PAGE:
"Après leur avoir dit la vérité, il a eu honte."

Translation:After telling them the truth, he was ashamed.

July 11, 2020

This discussion is locked.


After having told them the truth, he was embarrassed? not accepted


I think that would be "il a été embarrassé". Shame is a much stronger emotion than embarrassment in my opinion.


I thought they told the truth. If he told the truth, why would he be ashamed?


What he had done - what he told the truth about was shameful.


Could "...he felt shame." be an acceptable translation? If not, why not? Would it have to be an etre link?


"..., he felt ashamed" is more proper, and was accepted.


Probably not, given how literal the French Duo team often is. I'm not a native speaker, but I think "he felt" would be "il a senti" rather than the more generic "a eu" = was.


Should't be "after their telling (him) the truth"?


Is "a eu" = was? Or is it = get, as avoir variable?


"Eu" is the past participle of "avoir", so the overly literal translation would be "he had shame".


Should "after he had told them the truth, he was ashamed" be accepted, or would that be a different formulation? DL did not accept this, but that means so little as to be worthless in terms of learning. Hopefully someone else can help on this. Thanks in advance.


The meaning's very similar but it's a different construction. This module is trying to teach you to use "après avoir" i.e. "after having done something", so if your sentence doesn't use this construction it won't be accepted.


Understood. But I am translating the French into English, and my English translation is not accepted. I am not myself using "apres avoir", but translating DL's use of this phrase. Thanks.


Yes, and your translation differs too much from the original because you've changed the construction. It's usually much safer to stick with a more direct translation, in this case "after telling him" or "after having told him" are much closer to the French.


But does it? Really? First, it is "them" not "him" in the French. But putting that to one side is there really a difference between "after telling them" or after having told them" and "after he had told them"? My question is not whether in this pretend DL land we have to suffer my translation is right or wrong but whether in the real world it is right or wrong. I.e., is my translation a fair one for the french, or have I got something grammatically incorrect. If the latter, I will be the first to hold up my hands, if the former, I will report with the concept of improving DL for those who come after me.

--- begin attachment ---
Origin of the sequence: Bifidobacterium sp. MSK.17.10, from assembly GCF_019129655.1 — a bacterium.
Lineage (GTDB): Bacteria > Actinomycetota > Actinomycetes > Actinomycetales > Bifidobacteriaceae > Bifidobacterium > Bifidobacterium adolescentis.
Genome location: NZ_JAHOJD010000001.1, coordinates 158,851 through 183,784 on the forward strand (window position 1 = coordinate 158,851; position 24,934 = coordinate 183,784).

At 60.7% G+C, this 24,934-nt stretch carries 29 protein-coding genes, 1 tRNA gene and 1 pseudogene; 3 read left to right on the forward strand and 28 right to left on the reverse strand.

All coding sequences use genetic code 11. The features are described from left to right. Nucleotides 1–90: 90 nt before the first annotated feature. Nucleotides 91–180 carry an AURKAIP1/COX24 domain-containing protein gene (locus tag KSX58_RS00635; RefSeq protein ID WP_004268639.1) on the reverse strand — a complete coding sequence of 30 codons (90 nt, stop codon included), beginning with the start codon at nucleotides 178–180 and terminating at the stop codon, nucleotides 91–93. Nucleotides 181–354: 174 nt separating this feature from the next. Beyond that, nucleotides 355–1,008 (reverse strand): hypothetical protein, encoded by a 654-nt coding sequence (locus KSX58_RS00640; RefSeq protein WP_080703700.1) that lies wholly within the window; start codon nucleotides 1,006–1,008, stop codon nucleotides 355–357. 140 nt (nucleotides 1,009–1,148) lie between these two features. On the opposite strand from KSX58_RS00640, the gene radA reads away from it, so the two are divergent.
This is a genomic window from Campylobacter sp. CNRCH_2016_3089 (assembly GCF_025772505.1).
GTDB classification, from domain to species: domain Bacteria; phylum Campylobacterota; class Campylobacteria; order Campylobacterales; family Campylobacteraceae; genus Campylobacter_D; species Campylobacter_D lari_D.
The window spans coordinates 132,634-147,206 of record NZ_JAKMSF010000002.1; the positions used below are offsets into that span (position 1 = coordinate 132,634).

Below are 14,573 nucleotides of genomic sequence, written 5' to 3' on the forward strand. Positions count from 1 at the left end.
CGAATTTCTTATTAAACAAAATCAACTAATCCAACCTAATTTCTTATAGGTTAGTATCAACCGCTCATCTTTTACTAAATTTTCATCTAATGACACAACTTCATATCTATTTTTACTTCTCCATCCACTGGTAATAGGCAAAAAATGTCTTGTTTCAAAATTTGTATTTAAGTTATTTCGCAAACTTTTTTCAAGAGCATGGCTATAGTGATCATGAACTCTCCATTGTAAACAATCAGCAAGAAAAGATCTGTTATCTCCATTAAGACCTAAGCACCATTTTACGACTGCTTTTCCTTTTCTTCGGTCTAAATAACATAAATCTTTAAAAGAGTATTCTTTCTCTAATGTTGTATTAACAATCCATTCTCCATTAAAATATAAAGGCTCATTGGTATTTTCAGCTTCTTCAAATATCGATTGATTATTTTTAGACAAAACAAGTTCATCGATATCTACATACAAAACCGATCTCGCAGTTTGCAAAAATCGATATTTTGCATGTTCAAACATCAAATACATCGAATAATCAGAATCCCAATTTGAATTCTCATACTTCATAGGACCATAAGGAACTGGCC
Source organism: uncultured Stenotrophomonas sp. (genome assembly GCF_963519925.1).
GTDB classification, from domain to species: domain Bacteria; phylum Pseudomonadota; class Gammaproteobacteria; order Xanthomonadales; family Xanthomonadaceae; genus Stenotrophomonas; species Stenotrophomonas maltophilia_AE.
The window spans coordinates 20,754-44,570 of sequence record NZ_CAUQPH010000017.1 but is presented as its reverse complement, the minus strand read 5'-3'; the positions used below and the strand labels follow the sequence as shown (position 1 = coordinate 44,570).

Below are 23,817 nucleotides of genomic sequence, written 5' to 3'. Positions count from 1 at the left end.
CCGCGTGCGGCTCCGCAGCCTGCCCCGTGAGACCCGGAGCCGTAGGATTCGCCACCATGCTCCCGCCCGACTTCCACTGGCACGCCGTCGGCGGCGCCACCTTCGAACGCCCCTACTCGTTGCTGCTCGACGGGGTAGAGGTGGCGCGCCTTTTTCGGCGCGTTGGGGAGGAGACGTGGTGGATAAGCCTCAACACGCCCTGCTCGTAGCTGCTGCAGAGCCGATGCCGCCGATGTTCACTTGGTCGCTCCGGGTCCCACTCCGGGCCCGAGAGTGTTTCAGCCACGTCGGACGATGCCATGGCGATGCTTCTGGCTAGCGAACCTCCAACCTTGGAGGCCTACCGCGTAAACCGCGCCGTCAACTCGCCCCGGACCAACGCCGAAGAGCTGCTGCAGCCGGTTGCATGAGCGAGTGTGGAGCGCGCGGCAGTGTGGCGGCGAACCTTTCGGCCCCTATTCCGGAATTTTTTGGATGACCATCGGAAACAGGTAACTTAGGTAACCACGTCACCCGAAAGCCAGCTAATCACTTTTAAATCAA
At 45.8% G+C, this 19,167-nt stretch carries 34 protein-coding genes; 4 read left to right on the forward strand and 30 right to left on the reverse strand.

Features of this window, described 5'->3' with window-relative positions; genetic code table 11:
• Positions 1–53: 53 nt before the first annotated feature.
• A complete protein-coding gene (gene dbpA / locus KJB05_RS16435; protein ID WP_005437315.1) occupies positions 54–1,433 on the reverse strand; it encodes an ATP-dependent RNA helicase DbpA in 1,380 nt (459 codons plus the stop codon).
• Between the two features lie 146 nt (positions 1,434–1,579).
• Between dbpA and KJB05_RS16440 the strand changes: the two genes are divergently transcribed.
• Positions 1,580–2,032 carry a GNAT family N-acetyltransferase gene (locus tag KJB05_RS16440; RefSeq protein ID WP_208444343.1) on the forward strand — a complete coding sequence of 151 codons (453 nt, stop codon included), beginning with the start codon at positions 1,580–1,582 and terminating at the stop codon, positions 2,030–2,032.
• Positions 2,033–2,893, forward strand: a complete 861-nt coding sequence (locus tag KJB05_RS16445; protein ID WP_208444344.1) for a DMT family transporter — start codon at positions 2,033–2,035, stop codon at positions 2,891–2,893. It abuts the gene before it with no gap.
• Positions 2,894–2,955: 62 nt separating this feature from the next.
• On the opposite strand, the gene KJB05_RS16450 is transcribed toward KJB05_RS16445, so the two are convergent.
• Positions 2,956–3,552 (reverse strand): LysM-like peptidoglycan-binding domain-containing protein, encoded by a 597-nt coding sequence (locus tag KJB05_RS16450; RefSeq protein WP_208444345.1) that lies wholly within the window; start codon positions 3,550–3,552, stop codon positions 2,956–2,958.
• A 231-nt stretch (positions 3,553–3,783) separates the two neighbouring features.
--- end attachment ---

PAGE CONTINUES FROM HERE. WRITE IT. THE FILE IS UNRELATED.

I wonder whether "having told them the truth" in which "after" is implied, is a reasonable English translation. I find myself having to translate from an English expression I would more likely use myself into a slightly less formal/more economical way of saying the same thing.


HI Simon, I think a closer translation would be the one that " RichardSus4 " wrote above.


I wrote and marked wrong: After they told the truth, he was ashamed Question: isn't "avoir dit" past tense. I'm confused about translating this as "telling"


A more literal translation would be "after having told them the truth" if that helps to get your head around the construction here.


He IS ashamed should also be accepted


No, that's would be the present tense "il a honte". "Il a eu honte" is past tense.


Why not embarrassed? He might have meant to keep it secret.


Because honte is shame, not embarrassment.


Not sure why this doesn't translate as "after having them the truth" - as for shame well it could relate to what he has actually done or the fact that he possibly lied about it in the first place. Shame is a perfectly normal reaction - and healthy - though rarely seen in public life, it seems, for which they should be truly ashamed - but I suspect Trump, Johnson et al will be blissfully unaware of their many misdeeds!

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